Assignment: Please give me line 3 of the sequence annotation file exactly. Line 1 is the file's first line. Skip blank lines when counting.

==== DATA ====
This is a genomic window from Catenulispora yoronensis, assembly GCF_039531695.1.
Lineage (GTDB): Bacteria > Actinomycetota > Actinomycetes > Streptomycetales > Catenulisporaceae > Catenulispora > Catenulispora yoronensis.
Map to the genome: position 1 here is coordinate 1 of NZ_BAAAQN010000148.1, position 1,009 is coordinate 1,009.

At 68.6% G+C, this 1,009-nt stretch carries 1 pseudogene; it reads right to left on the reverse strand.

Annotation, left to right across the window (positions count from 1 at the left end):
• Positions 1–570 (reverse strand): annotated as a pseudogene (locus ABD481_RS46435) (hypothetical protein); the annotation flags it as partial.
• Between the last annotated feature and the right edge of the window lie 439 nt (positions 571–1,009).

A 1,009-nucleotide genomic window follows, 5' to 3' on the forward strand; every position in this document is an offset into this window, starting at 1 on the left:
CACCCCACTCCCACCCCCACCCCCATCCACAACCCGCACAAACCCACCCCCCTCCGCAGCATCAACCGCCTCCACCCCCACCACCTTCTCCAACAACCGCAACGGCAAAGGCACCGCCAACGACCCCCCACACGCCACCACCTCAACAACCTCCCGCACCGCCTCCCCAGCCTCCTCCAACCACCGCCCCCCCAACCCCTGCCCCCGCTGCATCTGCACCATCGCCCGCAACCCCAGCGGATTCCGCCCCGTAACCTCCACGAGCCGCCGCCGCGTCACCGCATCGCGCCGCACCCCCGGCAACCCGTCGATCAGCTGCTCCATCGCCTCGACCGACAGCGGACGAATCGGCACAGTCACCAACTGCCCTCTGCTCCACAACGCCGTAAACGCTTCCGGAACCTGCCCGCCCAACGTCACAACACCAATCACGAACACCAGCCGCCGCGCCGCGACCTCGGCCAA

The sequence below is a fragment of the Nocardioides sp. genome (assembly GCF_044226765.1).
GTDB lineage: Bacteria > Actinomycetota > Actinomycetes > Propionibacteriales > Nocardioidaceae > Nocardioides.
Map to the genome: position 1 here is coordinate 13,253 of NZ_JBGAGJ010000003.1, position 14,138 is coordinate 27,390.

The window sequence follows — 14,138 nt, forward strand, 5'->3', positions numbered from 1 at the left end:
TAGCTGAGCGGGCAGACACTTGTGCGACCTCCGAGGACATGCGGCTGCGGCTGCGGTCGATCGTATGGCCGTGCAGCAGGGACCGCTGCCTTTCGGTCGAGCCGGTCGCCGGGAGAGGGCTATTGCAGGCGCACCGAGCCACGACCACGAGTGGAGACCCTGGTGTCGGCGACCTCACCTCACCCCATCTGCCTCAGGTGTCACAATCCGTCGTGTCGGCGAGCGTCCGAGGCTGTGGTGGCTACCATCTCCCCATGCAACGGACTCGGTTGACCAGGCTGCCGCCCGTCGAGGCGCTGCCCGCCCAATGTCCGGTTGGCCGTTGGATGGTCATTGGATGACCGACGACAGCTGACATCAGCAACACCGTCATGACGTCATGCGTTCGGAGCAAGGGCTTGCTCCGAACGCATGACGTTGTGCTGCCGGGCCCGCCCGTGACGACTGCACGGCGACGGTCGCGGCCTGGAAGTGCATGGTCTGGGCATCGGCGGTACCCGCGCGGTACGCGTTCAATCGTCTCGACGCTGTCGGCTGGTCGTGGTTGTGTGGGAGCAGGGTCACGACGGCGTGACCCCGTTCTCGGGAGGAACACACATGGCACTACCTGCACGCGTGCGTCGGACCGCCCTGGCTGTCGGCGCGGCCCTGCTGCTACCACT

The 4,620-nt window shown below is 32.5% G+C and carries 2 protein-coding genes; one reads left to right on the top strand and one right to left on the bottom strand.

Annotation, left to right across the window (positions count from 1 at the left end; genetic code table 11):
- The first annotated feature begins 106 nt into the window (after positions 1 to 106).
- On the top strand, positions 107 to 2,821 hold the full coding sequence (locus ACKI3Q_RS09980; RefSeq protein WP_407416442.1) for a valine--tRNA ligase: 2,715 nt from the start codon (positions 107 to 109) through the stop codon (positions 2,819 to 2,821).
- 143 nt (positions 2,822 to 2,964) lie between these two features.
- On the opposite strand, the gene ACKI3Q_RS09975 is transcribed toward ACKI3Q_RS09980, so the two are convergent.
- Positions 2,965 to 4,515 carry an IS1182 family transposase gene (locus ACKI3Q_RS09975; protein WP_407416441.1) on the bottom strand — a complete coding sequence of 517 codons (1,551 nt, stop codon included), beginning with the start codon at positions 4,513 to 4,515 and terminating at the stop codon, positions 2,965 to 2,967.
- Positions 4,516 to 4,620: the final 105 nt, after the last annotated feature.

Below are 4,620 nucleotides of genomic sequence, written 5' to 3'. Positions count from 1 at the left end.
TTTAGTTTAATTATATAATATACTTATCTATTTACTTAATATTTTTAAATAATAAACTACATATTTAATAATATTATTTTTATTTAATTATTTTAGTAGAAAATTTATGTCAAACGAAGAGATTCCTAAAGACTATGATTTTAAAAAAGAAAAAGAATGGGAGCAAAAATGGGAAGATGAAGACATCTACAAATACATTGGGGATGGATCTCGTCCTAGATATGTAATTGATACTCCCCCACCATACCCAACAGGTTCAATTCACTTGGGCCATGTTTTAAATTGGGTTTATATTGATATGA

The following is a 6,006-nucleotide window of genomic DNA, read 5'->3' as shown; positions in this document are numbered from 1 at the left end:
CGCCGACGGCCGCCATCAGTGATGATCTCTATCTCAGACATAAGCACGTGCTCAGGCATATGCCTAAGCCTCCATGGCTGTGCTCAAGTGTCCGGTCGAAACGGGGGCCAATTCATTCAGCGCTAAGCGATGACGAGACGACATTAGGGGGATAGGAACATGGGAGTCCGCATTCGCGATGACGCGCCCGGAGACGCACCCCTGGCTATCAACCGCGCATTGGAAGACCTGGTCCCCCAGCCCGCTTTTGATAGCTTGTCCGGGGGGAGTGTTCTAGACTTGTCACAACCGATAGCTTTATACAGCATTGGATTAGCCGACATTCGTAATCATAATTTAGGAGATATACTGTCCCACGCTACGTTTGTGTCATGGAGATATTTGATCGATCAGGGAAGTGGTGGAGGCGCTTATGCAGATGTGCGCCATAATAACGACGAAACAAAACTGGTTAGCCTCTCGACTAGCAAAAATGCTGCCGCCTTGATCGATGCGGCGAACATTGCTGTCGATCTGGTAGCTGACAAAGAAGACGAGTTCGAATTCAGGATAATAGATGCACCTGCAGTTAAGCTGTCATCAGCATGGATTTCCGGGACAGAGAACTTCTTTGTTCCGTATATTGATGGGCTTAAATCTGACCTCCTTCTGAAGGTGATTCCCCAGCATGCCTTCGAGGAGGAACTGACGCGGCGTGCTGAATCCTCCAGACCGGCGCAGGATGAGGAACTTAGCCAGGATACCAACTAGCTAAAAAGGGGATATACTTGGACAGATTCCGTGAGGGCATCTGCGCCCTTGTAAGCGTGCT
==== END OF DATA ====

Map to the genome: position 1 here is coordinate 1 of NZ_BAAAQN010000148.1, position 1,009 is coordinate 1,009.